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St. Johns Bizarre shows off quirks, charm
St. Johns is like its own little town within a city, bringing its own separate quirks and charm to Portland's overall fabric.
And organizers of the St. Johns Bizarre call the free-to-all, annual street fair "like a neighborhood block party right in the center of 'town.' "
It might be a rarity for some Portlanders who don't live near the city's northernmost neighborhood to get all the way up there without a specific purpose. But those who make the trek for the 11th annual St. Johns Bizarre will be treated to 119 booths of local arts and crafts, a beer garden, live music, performers and the like, as the neighborhood kicks off the city's street festival season this weekend.
The St. Johns Bizarre takes place from 10 a.m. to 7 p.m. Saturday, May 13, on North Philadelphia Avenue. It occurs alongside the annual St. Johns parade, in its 55th year, which begins at noon, followed by the closure of a six-block area of the St. Johns business district.
In addition to the booths, the festival features the Plaza Stage with a lineup of artists, including The Thermals as headliners, Y La Bamba, Dude York and others.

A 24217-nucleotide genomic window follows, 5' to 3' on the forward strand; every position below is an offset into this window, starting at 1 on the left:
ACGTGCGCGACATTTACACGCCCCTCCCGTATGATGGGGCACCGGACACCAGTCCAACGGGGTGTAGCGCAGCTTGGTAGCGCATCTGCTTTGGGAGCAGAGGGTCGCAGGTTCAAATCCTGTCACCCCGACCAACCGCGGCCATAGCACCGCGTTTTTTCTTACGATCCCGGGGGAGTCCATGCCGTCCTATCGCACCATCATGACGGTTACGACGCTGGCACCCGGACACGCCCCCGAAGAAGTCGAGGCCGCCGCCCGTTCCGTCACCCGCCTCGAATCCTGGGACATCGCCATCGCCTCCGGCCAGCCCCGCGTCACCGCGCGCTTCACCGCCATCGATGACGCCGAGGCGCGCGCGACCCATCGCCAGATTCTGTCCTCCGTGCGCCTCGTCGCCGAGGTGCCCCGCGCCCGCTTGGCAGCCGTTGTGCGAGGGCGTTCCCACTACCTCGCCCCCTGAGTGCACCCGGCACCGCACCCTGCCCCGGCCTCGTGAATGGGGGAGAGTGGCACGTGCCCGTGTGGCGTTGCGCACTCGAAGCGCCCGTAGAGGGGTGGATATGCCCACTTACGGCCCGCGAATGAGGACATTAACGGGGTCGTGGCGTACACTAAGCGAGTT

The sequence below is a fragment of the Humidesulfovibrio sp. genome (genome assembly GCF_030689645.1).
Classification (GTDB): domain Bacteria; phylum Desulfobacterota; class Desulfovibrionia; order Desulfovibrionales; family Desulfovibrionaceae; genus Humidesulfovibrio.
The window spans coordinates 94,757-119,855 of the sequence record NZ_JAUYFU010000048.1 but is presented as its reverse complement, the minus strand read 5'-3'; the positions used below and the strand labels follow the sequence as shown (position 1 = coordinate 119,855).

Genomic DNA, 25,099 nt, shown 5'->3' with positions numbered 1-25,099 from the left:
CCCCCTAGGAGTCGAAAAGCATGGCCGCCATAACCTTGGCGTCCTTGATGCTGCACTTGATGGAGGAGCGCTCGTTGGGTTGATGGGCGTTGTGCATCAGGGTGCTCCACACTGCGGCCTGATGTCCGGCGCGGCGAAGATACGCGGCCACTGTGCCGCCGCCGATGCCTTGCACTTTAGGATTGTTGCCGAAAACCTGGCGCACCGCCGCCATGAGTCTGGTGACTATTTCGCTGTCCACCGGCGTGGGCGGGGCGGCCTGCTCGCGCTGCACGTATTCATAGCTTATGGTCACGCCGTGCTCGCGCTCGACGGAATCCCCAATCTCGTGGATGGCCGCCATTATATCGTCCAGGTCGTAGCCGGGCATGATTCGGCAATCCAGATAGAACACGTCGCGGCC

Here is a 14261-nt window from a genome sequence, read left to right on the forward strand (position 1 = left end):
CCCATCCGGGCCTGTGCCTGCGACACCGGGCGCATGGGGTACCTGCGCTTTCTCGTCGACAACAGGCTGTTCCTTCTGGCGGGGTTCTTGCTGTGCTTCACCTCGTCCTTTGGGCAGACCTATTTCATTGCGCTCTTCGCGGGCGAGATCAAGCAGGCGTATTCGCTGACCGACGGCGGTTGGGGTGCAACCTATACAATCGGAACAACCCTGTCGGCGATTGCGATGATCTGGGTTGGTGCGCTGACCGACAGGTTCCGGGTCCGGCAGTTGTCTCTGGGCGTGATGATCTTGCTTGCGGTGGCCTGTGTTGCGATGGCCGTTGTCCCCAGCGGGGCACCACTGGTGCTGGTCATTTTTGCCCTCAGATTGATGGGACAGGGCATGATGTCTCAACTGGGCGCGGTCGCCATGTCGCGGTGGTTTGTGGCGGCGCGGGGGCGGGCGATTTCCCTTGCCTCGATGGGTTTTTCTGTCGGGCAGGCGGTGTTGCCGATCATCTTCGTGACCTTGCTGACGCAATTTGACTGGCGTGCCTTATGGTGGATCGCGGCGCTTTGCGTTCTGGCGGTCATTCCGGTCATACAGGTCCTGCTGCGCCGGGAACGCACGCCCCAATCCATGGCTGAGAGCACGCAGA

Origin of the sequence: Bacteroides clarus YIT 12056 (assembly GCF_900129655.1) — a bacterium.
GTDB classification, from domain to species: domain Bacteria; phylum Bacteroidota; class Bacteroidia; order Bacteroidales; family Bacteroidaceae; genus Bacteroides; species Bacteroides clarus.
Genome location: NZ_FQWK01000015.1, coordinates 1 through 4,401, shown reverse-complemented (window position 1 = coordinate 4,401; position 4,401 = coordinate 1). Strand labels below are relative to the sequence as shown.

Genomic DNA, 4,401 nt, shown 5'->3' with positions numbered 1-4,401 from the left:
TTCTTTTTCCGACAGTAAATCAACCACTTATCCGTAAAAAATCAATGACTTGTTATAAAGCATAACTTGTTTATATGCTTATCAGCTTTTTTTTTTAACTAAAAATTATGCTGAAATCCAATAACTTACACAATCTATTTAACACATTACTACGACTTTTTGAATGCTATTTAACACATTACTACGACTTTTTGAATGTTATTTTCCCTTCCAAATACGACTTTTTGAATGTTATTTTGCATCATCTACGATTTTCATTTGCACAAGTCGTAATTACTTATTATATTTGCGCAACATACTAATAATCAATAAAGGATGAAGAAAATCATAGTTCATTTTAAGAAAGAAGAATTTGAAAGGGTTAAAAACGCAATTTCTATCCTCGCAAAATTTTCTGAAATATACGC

"We try to top ourselves every year with the music, and we're feeling confident that this year we've succeeded," says Ian Youngstrom, co-chairman of the St. Johns Bizarre.
"We've got the Thermals headlining, who we've been huge fans of ... they're scrappy and rough around the edges and are a perfect fit for St. Johns."
The fair is laid out in the heart of the neighborhood, with the beer garden in the middle of the street, featuring the neighborhood's own brewing company, Occidental Brewing, and Oregon Mead and Cider Co.
The event is an opportunity to shine a light not only on St. Johns but on its businesses as well, organizers say. The neighborhood is brimming with independent shops, restaurants, cafes and bars, and some shop owners cite the St. Johns Bizarre as one of their best days of the year, as they hold special sales and events of their own throughout the day. Organizers expect about 5,000 people will attend the festival.
"We understand that to have a thriving neighborhood, you must have a healthy business district," Youngstrom says. "So this is our attempt to bring people here to explore our shops and see what we have to offer."
The event is aptly called a "bizarre" — not a "bazaar," as a play on words. Youngstrom says it encapsulates the uniqueness of their community.
"We are a pretty tolerant and diverse bunch coming from all walks of life," he says. "I think there is a general respect for that diversity and an understanding that it's what makes this neighborhood special and it's worth protecting."
Shamus Lynsky, the event's sponsorship coordinator, echoed that the neighborhood is something different — especially to see that massive, iconic green bridge in the background. The "bizarre" is an opportunity for a taste.
"It truly is unique," he said. "Also, having the picturesque St. Johns Bridge as a backdrop doesn't hurt."